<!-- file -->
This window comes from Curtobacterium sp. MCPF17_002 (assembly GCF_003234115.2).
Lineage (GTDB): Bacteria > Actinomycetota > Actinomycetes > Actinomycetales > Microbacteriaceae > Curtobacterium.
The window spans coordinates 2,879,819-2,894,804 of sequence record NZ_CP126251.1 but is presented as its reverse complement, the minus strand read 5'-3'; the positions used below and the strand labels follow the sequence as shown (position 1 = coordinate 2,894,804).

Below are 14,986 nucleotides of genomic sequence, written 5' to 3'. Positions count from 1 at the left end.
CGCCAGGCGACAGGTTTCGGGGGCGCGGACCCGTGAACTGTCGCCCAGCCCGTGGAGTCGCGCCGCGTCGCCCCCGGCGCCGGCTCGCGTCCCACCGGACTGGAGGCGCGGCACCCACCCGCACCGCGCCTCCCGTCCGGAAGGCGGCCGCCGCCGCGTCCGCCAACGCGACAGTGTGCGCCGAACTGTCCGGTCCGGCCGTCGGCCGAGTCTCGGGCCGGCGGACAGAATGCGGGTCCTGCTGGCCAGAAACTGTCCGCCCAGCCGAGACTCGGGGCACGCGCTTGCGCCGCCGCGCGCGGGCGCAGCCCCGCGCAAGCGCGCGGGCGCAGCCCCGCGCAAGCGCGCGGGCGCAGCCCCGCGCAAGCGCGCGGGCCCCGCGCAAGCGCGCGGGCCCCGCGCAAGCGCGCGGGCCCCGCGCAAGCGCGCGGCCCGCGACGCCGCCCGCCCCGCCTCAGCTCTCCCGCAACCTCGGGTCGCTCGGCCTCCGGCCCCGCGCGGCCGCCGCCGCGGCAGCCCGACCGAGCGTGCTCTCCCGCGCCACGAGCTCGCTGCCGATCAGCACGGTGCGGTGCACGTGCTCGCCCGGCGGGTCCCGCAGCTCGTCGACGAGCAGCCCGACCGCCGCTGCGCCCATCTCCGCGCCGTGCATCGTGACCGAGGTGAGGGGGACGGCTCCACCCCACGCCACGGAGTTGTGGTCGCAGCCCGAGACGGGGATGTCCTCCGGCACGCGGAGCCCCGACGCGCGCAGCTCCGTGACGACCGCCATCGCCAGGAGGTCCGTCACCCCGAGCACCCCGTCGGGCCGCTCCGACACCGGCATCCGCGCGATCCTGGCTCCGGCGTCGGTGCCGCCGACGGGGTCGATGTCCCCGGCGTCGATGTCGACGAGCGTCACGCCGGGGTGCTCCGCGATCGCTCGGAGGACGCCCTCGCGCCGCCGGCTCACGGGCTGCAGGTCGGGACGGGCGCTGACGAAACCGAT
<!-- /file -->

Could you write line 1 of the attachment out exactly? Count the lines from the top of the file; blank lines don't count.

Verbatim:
This window comes from Curtobacterium sp. MCPF17_002 (assembly GCF_003234115.2).